Harper Lee's "To Kill a Mocking Bird" Character Analysis on the character Boo Radley. Essay was designed to define the character and how we thought of him in our own personal way.

Essay by Springerdude11Junior High, 9th gradeA+, September 2008

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Character Analysis Paper

Joe Springer Hr. 3

As Shirley Manson once said, "I don't think they can deal with someone being complex and contradictory; it's not acceptable, you have to be a cartoon, a stereotype". People do not want to get to know people as complex beings, but rather just try and fabricate some big picture about them. Millions of people have tried to teach and show us how stereotypes are almost always false. In Harper Lee's To Kill a Mockingbird, We learn through the characterization of Boo Radley that one cannot understand how another thinks and sees life without first stepping into their perspective.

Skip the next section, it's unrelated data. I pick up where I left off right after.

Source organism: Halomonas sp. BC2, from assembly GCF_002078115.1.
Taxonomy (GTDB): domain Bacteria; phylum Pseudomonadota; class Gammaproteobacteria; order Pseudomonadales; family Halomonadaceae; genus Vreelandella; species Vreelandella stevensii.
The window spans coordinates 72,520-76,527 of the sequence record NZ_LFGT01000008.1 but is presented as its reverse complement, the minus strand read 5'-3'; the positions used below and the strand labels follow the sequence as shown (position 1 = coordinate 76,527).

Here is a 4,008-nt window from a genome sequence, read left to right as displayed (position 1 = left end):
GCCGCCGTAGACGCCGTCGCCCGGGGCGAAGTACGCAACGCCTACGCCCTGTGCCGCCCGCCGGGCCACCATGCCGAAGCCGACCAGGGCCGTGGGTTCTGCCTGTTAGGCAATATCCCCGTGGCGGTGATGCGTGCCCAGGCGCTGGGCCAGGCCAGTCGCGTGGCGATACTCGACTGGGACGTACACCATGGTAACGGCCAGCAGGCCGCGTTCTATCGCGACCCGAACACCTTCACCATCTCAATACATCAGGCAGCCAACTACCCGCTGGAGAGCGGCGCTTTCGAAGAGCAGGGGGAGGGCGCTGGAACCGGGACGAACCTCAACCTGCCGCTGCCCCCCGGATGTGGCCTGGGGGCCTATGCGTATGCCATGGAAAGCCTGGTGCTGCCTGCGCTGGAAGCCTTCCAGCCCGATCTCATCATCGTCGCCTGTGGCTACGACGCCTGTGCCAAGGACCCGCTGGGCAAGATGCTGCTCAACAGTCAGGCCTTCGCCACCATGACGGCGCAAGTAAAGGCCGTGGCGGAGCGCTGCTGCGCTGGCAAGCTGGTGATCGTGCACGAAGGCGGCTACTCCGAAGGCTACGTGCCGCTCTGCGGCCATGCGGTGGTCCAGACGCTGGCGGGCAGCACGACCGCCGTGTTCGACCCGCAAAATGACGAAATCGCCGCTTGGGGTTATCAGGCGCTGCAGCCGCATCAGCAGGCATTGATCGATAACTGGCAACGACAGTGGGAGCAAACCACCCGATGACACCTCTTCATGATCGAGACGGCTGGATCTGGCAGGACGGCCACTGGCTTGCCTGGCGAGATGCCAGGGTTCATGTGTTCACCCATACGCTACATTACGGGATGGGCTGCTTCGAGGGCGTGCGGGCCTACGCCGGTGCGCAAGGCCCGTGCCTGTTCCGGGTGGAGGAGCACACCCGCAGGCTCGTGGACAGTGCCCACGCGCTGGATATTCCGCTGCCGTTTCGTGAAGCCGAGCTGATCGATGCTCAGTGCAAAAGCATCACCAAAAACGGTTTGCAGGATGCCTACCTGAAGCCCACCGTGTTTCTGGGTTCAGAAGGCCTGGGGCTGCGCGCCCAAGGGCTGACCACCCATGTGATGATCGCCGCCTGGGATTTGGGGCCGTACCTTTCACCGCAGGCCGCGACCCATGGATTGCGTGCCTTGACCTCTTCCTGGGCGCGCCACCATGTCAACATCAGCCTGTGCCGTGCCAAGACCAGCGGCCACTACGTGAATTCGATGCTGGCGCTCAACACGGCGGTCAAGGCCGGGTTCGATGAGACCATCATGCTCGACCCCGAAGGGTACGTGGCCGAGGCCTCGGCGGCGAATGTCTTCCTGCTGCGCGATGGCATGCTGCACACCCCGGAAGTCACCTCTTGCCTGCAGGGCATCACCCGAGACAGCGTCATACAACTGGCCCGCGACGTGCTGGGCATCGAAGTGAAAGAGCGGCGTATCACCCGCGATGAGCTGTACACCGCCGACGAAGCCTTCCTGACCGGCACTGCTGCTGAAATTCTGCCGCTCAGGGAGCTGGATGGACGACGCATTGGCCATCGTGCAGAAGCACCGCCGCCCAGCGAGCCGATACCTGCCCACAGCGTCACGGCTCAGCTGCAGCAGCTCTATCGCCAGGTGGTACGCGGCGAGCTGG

Lee describes how the characters act toward Boo Radley to give the reader a better understanding of who he is as a character and prove the overall theme that you can't know someone until you've walked in their shoes. In the book, Lee writes "Of all days, Sunday was the day for formal afternoon visiting: ladies wore corsets, men wore coats, children wore shoes.

But to climb the Radley front steps and call, "He-y," of a Sunday afternoon was something their neighbors never did." (page 9). This quote leads to the impression that that the Radleys are not very social and keep to themselves, denying any request the town has to become social with them. The children infer from this that there is something wrong with the Radleys and make up their own fictitious story about them. Another quote that Lee writes in her book is, "A baseball hit into the Radley yard was a lost ball and no questions asked" ( Page 9). Lee here shows the reader how the Radleys are a feared family, and nobody dares to enter their yard, even for the smallest of reasons. This tells of how the...